Home » Posts tagged with » data science
Can we predict electoral outcomes from Wikipedia traffic?

Can we predict electoral outcomes from Wikipedia traffic?

As digital technologies become increasingly integrated into the fabric of social life their ability to generate large amounts of information about the opinions and activities of the population increases. The opportunities in this area are enormous: predictions based on socially generated data are much cheaper than conventional opinion polling, offer the potential to avoid classic […]

Topic modelling content from the “Everyday Sexism” project: what’s it all about?

We recently announced the start of an exciting new research project that will involve the use of topic modelling in understanding the patterns in submitted stories to the Everyday Sexism website. Here, we briefly explain our text analysis approach, “topic modelling”. At its very core, topic modelling is a technique that seeks to automatically discover the topics contained within a group […]

Continue reading …
How big data is breathing new life into the smart cities concept

“Big data” is a growing area of interest for public policy makers: for example, it was highlighted in UK Chancellor George Osborne’s recent budget speech as a major means of improving efficiency in public service delivery. While big data can apply to government at every level, the majority of innovation is currently being driven by […]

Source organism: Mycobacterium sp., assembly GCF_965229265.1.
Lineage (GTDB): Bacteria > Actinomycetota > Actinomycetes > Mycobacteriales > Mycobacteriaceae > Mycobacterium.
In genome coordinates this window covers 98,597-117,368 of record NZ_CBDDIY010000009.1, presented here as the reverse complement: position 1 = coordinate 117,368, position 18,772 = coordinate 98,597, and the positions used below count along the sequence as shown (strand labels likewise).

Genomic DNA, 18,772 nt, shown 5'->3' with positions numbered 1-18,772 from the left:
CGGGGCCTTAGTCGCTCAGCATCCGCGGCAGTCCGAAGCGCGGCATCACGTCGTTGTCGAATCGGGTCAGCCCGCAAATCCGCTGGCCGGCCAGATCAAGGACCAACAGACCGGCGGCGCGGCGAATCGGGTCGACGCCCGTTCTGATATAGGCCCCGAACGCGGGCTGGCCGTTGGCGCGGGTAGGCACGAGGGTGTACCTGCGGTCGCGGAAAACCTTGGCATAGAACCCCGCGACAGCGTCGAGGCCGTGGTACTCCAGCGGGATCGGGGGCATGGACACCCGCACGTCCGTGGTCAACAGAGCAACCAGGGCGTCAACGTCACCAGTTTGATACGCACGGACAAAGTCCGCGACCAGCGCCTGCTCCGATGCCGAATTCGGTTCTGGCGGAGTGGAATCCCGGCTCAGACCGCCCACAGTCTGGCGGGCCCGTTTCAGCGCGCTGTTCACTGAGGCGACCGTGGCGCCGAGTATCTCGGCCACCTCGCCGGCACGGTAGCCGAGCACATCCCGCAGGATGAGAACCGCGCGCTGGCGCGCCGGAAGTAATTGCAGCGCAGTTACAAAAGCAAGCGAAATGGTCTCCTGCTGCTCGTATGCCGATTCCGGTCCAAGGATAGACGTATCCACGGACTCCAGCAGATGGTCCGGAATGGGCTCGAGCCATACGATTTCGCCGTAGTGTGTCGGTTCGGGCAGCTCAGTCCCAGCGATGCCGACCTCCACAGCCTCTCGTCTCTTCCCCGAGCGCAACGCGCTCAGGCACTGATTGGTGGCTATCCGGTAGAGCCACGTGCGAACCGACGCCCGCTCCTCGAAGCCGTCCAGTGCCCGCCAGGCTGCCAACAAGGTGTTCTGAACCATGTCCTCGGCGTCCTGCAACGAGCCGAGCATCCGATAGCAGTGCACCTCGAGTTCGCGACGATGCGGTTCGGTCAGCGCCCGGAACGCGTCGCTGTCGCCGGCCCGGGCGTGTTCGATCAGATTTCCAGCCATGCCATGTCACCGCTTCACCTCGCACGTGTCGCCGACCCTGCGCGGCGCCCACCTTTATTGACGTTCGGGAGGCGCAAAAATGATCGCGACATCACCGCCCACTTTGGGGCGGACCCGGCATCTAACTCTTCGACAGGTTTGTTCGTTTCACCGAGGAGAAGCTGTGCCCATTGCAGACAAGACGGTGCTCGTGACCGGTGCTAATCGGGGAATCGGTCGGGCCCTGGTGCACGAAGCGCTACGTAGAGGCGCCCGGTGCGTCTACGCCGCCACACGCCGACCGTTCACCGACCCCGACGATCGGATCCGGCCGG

Continue reading …
Digital Disconnect: Parties, Pollsters and Political Analysis in #GE2015

Digital data generated during election campaigns are a valuable – but underused – source of information for political parties, pollsters and political analysts alike. They contain signals of what political parties are doing, how they are being received, and what people are thinking and talking about. The OII’s Helen Margetts and Scott Hale discuss how use of digital tools and social media by the two largest parties both, in different ways, illustrate a disconnect between the tightly controlled party campaigns, and the electorate on social media. These differences could lend a clue to why the opinion polls throughout the UK’s GE2015 campaign got it so wrong, and provide signposts for parties seeking to rebuild their relatioship with their supporters after this surprising election.

Continue reading …
Two years after the NYT’s ‘Year of the MOOC’: how much do we actually know about them?

Despite the speculation about the role massively open online courses (MOOCs) may play in higher education, empirical research that explores the realities of interacting and learning in MOOCs is in its infancy. Rebecca Eynon, PI of an OII project on Conceptualising interaction and learning in MOOCs discusses how a preliminary understanding of communication dynamics and learner tendencies within MOOCs, may allow development of new methods for promoting engagement and the fulfilment of individual learning objectives in these settings—in particular, by trying to mitigate “content overload” issues.

Continue reading …
What are the limitations of learning at scale? Investigating information diffusion and network vulnerability in MOOCs